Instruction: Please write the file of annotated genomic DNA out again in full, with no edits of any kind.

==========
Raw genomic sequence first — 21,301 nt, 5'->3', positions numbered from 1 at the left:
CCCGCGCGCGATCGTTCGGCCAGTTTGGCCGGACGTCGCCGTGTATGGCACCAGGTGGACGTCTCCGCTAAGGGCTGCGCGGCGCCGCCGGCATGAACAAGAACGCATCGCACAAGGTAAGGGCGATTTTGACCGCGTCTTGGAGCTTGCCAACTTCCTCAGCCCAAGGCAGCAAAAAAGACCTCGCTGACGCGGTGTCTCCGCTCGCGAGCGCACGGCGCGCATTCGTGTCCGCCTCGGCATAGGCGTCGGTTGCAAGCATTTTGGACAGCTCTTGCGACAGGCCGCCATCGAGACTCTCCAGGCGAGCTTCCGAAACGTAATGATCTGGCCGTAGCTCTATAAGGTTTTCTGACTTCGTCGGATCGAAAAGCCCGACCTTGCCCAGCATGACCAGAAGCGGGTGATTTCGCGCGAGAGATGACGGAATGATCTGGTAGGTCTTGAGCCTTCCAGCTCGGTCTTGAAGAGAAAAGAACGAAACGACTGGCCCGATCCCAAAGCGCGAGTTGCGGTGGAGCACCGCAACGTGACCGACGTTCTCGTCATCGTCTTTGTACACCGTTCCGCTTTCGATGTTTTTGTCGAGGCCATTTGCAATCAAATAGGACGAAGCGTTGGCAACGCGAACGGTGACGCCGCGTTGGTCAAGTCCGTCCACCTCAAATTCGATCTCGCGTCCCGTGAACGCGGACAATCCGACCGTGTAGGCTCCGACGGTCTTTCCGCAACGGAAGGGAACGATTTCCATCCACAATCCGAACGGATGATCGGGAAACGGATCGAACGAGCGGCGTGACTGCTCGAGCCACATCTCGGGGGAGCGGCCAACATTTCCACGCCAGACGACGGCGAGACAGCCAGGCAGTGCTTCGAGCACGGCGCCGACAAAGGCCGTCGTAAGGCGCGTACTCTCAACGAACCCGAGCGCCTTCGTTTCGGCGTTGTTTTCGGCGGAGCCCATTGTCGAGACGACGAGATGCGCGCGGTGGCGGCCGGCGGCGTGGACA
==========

Raw genomic sequence first — 21,301 nt, 5'->3', positions numbered from 1 at the left:
CCCGCGCGCGATCGTTCGGCCAGTTTGGCCGGACGTCGCCGTGTATGGCACCAGGTGGACGTCTCCGCTAAGGGCTGCGCGGCGCCGCCGGCATGAACAAGAACGCATCGCACAAGGTAAGGGCGATTTTGACCGCGTCTTGGAGCTTGCCAACTTCCTCAGCCCAAGGCAGCAAAAAAGACCTCGCTGACGCGGTGTCTCCGCTCGCGAGCGCACGGCGCGCATTCGTGTCCGCCTCGGCATAGGCGTCGGTTGCAAGCATTTTGGACAGCTCTTGCGACAGGCCGCCATCGAGACTCTCCAGGCGAGCTTCCGAAACGTAATGATCTGGCCGTAGCTCTATAAGGTTTTCTGACTTCGTCGGATCGAAAAGCCCGACCTTGCCCAGCATGACCAGAAGCGGGTGATTTCGCGCGAGAGATGACGGAATGATCTGGTAGGTCTTGAGCCTTCCAGCTCGGTCTTGAAGAGAAAAGAACGAAACGACTGGCCCGATCCCAAAGCGCGAGTTGCGGTGGAGCACCGCAACGTGACCGACGTTCTCGTCATCGTCTTTGTACACCGTTCCGCTTTCGATGTTTTTGTCGAGGCCATTTGCAATCAAATAGGACGAAGCGTTGGCAACGCGAACGGTGACGCCGCGTTGGTCAAGTCCGTCCACCTCAAATTCGATCTCGCGTCCCGTGAACGCGGACAATCCGACCGTGTAGGCTCCGACGGTCTTTCCGCAACGGAAGGGAACGATTTCCATCCACAATCCGAACGGATGATCGGGAAACGGATCGAACGAGCGGCGTGACTGCTCGAGCCACATCTCGGGGGAGCGGCCAACATTTCCACGCCAGACGACGGCGAGACAGCCAGGCAGTGCTTCGAGCACGGCGCCGACAAAGGCCGTCGTAAGGCGCGTACTCTCAACGAACCCGAGCGCCTTCGTTTCGGCGTTGTTTTCGGCGGAGCCCATTGTCGAGACGACGAGATGCGCGCGGTGGCGGCCGGCGGCGTGGACA